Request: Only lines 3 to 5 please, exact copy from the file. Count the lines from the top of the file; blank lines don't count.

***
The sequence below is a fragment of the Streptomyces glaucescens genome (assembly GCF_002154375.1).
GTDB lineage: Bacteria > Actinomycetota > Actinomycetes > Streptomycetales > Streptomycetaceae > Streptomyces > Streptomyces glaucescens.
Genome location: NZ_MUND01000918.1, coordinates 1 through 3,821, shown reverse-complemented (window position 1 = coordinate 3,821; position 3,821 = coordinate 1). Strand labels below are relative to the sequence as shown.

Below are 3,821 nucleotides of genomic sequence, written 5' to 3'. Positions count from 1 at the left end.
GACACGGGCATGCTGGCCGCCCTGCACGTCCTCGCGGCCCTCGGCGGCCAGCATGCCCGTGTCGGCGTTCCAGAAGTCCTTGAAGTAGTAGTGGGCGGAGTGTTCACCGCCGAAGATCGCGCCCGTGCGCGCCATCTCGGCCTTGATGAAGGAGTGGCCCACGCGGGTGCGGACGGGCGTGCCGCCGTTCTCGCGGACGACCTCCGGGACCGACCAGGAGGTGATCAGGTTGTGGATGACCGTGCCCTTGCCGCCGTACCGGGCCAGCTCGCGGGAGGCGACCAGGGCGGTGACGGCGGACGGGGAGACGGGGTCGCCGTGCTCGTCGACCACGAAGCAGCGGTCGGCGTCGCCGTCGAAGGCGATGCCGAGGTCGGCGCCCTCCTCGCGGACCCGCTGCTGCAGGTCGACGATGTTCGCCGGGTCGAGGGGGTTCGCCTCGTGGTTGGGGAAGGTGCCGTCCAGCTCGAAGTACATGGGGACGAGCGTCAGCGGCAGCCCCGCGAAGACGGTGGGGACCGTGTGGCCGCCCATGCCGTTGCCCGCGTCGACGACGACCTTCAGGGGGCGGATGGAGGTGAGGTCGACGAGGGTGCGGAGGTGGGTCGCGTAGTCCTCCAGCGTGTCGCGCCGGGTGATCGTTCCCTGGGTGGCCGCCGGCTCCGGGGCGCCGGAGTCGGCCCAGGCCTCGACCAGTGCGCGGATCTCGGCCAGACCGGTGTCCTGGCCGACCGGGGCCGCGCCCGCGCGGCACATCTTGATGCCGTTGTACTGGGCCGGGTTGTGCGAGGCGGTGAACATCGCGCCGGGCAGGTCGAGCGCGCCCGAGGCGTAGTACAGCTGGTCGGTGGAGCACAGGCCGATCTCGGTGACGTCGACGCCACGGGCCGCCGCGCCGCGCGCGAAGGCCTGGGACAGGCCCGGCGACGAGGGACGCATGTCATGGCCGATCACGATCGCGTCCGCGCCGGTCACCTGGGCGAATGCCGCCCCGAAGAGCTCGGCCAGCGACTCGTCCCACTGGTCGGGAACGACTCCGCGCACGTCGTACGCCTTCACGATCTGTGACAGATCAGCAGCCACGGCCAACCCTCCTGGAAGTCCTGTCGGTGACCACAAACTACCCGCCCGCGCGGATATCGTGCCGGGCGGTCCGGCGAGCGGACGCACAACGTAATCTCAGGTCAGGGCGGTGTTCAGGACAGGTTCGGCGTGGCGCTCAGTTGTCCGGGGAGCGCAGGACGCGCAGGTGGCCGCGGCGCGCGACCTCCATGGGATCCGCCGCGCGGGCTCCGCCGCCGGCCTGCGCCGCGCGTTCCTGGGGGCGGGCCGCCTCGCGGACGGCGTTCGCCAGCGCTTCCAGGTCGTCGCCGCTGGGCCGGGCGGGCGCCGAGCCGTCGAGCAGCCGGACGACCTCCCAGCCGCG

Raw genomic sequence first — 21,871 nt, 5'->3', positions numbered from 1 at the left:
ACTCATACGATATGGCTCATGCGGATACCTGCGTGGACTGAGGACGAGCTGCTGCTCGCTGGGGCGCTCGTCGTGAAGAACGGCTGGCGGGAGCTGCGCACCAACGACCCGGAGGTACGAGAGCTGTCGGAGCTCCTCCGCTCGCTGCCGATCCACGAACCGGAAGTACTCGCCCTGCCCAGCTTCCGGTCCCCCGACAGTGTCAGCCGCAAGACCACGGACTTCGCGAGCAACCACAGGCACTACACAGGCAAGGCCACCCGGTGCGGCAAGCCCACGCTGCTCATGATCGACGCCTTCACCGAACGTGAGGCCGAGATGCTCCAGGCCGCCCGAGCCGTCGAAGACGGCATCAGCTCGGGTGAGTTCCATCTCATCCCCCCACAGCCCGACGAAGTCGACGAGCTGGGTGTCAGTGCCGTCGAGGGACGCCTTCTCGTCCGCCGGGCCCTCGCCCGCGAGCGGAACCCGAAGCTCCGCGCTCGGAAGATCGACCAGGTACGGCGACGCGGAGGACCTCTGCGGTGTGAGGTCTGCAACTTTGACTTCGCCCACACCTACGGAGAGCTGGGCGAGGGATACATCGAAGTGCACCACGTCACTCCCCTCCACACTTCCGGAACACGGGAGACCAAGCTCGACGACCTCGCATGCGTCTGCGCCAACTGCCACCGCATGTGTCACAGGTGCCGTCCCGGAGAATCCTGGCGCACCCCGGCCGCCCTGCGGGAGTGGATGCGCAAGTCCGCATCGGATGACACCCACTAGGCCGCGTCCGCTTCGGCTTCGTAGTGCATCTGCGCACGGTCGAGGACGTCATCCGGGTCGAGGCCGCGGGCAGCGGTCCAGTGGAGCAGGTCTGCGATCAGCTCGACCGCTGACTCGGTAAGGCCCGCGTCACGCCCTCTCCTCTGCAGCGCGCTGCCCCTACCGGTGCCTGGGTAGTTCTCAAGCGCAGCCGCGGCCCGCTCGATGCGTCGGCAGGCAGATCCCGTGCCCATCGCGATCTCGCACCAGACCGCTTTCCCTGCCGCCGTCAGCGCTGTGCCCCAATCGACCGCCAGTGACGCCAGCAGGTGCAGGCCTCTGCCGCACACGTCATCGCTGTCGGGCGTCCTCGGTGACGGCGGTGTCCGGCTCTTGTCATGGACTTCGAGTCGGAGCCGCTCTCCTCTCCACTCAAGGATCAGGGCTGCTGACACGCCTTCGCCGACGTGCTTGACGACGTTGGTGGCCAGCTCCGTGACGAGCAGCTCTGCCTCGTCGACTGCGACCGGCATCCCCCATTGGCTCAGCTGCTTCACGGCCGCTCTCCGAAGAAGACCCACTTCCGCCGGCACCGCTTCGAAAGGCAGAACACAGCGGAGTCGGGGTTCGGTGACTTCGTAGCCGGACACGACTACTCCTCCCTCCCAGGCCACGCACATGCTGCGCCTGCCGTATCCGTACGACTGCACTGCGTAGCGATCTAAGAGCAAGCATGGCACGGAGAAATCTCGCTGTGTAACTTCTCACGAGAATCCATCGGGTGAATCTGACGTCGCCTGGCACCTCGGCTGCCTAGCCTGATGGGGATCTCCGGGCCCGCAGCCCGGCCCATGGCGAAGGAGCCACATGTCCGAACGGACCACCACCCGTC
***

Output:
Genome location: NZ_MUND01000918.1, coordinates 1 through 3,821, shown reverse-complemented (window position 1 = coordinate 3,821; position 3,821 = coordinate 1). Strand labels below are relative to the sequence as shown.

Below are 3,821 nucleotides of genomic sequence, written 5' to 3'. Positions count from 1 at the left end.
GACACGGGCATGCTGGCCGCCCTGCACGTCCTCGCGGCCCTCGGCGGCCAGCATGCCCGTGTCGGCGTTCCAGAAGTCCTTGAAGTAGTAGTGGGCGGAGTGTTCACCGCCGAAGATCGCGCCCGTGCGCGCCATCTCGGCCTTGATGAAGGAGTGGCCCACGCGGGTGCGGACGGGCGTGCCGCCGTTCTCGCGGACGACCTCCGGGACCGACCAGGAGGTGATCAGGTTGTGGATGACCGTGCCCTTGCCGCCGTACCGGGCCAGCTCGCGGGAGGCGACCAGGGCGGTGACGGCGGACGGGGAGACGGGGTCGCCGTGCTCGTCGACCACGAAGCAGCGGTCGGCGTCGCCGTCGAAGGCGATGCCGAGGTCGGCGCCCTCCTCGCGGACCCGCTGCTGCAGGTCGACGATGTTCGCCGGGTCGAGGGGGTTCGCCTCGTGGTTGGGGAAGGTGCCGTCCAGCTCGAAGTACATGGGGACGAGCGTCAGCGGCAGCCCCGCGAAGACGGTGGGGACCGTGTGGCCGCCCATGCCGTTGCCCGCGTCGACGACGACCTTCAGGGGGCGGATGGAGGTGAGGTCGACGAGGGTGCGGAGGTGGGTCGCGTAGTCCTCCAGCGTGTCGCGCCGGGTGATCGTTCCCTGGGTGGCCGCCGGCTCCGGGGCGCCGGAGTCGGCCCAGGCCTCGACCAGTGCGCGGATCTCGGCCAGACCGGTGTCCTGGCCGACCGGGGCCGCGCCCGCGCGGCACATCTTGATGCCGTTGTACTGGGCCGGGTTGTGCGAGGCGGTGAACATCGCGCCGGGCAGGTCGAGCGCGCCCGAGGCGTAGTACAGCTGGTCGGTGGAGCACAGGCCGATCTCGGTGACGTCGACGCCACGGGCCGCCGCGCCGCGCGCGAAGGCCTGGGACAGGCCCGGCGACGAGGGACGCATGTCATGGCCGATCACGATCGCGTCCGCGCCGGTCACCTGGGCGAATGCCGCCCCGAAGAGCTCGGCCAGCGACTCGTCCCACTGGTCGGGAACGACTCCGCGCACGTCGTACGCCTTCACGATCTGTGACAGATCAGCAGCCACGGCCAACCCTCCTGGAAGTCCTGTCGGTGACCACAAACTACCCGCCCGCGCGGATATCGTGCCGGGCGGTCCGGCGAGCGGACGCACAACGTAATCTCAGGTCAGGGCGGTGTTCAGGACAGGTTCGGCGTGGCGCTCAGTTGTCCGGGGAGCGCAGGACGCGCAGGTGGCCGCGGCGCGCGACCTCCATGGGATCCGCCGCGCGGGCTCCGCCGCCGGCCTGCGCCGCGCGTTCCTGGGGGCGGGCCGCCTCGCGGACGGCGTTCGCCAGCGCTTCCAGGTCGTCGCCGCTGGGCCGGGCGGGCGCCGAGCCGTCGAGCAGCCGGACGACCTCCCAGCCGCG